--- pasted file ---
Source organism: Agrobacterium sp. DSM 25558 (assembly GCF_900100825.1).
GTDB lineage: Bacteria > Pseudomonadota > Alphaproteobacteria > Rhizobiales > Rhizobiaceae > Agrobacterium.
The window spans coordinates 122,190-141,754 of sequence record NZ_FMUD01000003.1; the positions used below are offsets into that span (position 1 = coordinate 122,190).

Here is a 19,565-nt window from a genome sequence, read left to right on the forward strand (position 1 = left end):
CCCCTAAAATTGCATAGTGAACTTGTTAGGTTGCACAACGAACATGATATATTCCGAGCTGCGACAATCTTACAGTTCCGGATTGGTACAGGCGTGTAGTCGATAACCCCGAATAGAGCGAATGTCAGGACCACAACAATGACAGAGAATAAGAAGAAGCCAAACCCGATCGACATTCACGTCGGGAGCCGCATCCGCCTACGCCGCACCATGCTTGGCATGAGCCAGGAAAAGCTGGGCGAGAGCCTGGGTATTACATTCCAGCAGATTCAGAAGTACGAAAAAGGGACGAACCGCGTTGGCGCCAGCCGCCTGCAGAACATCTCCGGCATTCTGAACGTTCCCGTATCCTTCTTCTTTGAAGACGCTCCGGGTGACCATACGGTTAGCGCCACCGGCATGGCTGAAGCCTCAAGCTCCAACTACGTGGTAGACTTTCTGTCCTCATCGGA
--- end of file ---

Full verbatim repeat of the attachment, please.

Source organism: Agrobacterium sp. DSM 25558 (assembly GCF_900100825.1).
GTDB lineage: Bacteria > Pseudomonadota > Alphaproteobacteria > Rhizobiales > Rhizobiaceae > Agrobacterium.
The window spans coordinates 122,190-141,754 of sequence record NZ_FMUD01000003.1; the positions used below are offsets into that span (position 1 = coordinate 122,190).

Here is a 19,565-nt window from a genome sequence, read left to right on the forward strand (position 1 = left end):
CCCCTAAAATTGCATAGTGAACTTGTTAGGTTGCACAACGAACATGATATATTCCGAGCTGCGACAATCTTACAGTTCCGGATTGGTACAGGCGTGTAGTCGATAACCCCGAATAGAGCGAATGTCAGGACCACAACAATGACAGAGAATAAGAAGAAGCCAAACCCGATCGACATTCACGTCGGGAGCCGCATCCGCCTACGCCGCACCATGCTTGGCATGAGCCAGGAAAAGCTGGGCGAGAGCCTGGGTATTACATTCCAGCAGATTCAGAAGTACGAAAAAGGGACGAACCGCGTTGGCGCCAGCCGCCTGCAGAACATCTCCGGCATTCTGAACGTTCCCGTATCCTTCTTCTTTGAAGACGCTCCGGGTGACCATACGGTTAGCGCCACCGGCATGGCTGAAGCCTCAAGCTCCAACTACGTGGTAGACTTTCTGTCCTCATCGGA